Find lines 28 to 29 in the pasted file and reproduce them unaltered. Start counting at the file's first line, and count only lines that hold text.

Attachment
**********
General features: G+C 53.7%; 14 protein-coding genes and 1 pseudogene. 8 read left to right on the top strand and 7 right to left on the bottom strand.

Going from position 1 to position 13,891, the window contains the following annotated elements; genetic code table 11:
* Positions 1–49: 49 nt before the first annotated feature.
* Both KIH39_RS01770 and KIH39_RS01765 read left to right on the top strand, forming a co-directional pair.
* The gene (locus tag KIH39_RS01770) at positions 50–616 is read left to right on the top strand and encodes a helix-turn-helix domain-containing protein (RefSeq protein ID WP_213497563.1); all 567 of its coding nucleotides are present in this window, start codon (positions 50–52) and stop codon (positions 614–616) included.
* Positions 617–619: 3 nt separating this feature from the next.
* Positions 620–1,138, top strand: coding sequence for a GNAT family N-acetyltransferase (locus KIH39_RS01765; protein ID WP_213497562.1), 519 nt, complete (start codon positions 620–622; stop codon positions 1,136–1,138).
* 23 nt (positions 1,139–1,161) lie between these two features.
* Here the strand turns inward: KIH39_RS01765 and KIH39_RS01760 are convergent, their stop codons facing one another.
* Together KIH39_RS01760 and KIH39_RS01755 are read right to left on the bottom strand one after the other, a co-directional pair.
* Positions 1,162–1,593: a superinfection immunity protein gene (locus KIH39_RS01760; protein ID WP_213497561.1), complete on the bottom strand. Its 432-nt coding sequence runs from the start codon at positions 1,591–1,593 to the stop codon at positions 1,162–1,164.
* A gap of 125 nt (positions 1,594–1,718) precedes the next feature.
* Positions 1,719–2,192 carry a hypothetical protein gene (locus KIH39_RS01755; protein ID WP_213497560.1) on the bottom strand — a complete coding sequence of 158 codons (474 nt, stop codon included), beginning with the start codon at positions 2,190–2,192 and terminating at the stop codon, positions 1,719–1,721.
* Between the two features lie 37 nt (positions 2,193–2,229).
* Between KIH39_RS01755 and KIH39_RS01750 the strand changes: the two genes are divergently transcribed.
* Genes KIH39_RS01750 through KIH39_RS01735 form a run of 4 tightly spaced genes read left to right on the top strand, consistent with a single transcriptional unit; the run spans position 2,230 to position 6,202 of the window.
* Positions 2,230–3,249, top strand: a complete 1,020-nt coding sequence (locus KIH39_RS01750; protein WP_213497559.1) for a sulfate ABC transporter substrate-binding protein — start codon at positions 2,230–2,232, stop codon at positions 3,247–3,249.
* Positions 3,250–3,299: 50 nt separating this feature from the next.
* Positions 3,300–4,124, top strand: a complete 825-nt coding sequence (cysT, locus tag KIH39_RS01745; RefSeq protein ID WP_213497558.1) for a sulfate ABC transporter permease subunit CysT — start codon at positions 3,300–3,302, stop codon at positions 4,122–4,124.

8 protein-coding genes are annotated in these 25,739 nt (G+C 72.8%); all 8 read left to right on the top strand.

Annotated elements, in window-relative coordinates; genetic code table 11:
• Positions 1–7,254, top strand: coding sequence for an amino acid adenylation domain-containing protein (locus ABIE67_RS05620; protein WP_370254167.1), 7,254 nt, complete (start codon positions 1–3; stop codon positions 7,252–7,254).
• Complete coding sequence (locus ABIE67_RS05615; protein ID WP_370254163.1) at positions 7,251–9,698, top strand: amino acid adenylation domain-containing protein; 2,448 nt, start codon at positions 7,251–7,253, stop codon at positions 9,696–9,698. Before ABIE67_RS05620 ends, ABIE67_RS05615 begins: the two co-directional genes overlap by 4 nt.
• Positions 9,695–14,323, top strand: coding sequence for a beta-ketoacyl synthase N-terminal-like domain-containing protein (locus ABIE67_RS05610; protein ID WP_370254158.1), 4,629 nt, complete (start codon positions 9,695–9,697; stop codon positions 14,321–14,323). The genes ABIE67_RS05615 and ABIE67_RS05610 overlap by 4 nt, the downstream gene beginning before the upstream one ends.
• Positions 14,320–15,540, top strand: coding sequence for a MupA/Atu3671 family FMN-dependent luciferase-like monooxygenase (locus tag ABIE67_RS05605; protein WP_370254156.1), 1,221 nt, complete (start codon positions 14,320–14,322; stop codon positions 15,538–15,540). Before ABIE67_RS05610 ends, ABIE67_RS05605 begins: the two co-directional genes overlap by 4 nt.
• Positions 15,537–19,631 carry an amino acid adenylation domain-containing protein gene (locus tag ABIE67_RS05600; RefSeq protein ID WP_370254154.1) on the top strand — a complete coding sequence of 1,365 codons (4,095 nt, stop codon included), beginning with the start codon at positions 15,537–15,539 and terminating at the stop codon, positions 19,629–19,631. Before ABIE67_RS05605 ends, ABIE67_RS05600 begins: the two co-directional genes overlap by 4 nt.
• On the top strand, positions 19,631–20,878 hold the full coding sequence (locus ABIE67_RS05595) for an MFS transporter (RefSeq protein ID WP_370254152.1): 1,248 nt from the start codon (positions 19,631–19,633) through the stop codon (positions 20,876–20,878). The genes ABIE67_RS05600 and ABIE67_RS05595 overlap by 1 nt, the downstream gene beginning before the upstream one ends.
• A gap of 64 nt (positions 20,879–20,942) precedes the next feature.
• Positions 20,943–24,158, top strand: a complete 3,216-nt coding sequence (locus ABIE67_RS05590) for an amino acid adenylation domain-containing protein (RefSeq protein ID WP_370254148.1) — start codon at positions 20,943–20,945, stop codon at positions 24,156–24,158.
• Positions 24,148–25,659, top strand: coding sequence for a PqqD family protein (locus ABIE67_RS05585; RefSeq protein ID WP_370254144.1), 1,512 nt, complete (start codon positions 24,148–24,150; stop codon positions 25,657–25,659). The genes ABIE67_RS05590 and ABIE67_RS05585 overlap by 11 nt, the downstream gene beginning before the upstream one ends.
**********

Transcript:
• A gap of 64 nt (positions 20,879–20,942) precedes the next feature.
• Positions 20,943–24,158, top strand: a complete 3,216-nt coding sequence (locus ABIE67_RS05590) for an amino acid adenylation domain-containing protein (RefSeq protein ID WP_370254148.1) — start codon at positions 20,943–20,945, stop codon at positions 24,156–24,158.